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WSJ: Showy diplomacy will not help the dispute over the South China Sea. Asia Times: Obama has let Asia down. India Times: India faces a crisis of credibility.
‘Showy diplomacy’ will not help the dispute over the South China Sea
Mark Helprin, a senior fellow at the Claremont Institute, writes in the Wall Street Journal that US Secretary of State Hillary Clinton should not make such strong statements regarding US interests in the South China Sea without the ability or will to back them up. He calls her initiative “showy diplomacy” that will only lead to clashes with China or cement China’s aims.
QUOTE: Clinton's recent comments are commendable but insufficiently backed. China above all is sensitive to "paper-tigerism" and ready to challenge it, especially in regard to its essential interests and where the balance of applicable power is swinging in its favor.
The growing global trade imbalance is unsustainable
An editorial in the New York Times argues that global trade imbalances are getting larger as Americans import more and Germany and China rely even more on exports. It argues that this is unsustainable and other countries must do more to drive up their domestic demand.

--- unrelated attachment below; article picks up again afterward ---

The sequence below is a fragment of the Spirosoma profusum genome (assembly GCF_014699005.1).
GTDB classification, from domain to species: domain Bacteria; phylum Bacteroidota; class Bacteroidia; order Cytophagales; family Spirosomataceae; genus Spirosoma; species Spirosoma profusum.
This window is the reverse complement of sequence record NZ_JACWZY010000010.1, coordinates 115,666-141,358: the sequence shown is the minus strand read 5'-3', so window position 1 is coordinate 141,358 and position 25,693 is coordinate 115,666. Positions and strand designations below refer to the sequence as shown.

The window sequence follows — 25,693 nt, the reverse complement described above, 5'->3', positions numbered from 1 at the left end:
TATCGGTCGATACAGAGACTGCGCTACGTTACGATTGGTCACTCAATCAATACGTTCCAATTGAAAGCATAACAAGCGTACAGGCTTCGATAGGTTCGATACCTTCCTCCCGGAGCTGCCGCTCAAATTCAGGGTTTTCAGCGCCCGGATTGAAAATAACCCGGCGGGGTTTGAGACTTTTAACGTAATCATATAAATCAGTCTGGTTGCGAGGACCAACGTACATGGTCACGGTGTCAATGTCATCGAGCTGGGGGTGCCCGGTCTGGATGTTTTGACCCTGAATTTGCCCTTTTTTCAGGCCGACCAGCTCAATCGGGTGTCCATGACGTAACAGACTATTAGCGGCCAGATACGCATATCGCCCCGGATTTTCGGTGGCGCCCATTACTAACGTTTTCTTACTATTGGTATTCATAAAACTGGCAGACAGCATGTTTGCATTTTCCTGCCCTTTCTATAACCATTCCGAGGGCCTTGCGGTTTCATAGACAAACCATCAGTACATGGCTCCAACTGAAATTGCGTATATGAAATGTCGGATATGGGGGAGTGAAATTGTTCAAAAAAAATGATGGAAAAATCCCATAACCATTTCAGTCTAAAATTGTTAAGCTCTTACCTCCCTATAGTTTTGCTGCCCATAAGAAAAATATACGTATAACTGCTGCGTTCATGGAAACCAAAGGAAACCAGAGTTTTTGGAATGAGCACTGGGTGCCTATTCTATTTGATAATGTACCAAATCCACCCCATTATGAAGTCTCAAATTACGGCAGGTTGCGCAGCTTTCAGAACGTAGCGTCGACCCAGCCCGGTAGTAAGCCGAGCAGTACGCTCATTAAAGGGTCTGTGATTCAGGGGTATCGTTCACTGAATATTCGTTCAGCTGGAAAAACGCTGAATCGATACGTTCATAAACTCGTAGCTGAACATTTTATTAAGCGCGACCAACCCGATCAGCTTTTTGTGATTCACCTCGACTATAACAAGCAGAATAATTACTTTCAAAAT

QUOTE: After the risk of recession has receded, the United States must work to correct its longstanding trade deficit with the world by slowing national spending and increasing savings. But there will be no recovery — here or around the world — unless all of the major economic players do more to bolster demand right now.
Don’t reject Chinese investment
John D. Watkins, Jr., chairman of the American Chamber of Commerce in China, writes in the Wall Street Journal that American politicians should not reject a bid by a Chinese company, Anshan, for a stake in a Mississippi-based steel company. Doing so would feed into protectionist sentiments and could ignite a cycle of antitrade moves across the Pacific.
QUOTE: Imagine a second scenario in which, after being rebuffed on the Anshan investment, Chinese investors conclude they are unwelcome. They take billions of dollars of capital and innovative new technology to other regions.
An American regulatory bubble challenges the economy
Robert M. Hardaway, University of Denver Sturm College of Law professor of law, writes in the Christian Science Monitor that government interference and over-regulation have caused greater problems to the US economy than they have fixed.
QUOTE: Uncle Sam is right to take action to prevent another housing bubble. To do that, it’s going to have to pop its own inflated sphere: the regulatory bubble.
A new world of cities will define our future
Parag Khanna, senior research fellow at the New America Foundation, writes in Foreign Policy that the new world order will be a network of cities. Large so-called Global Cities like London and New York will continue to be “engines of globalization.” New megacities will also grow and provide both the problems and solutions to our future challenges.
QUOTE: This new world of cities won't obey the same rules as the old compact of nations; they will write their own opportunistic codes of conduct, animated by the need for efficiency, connectivity, and security above all else.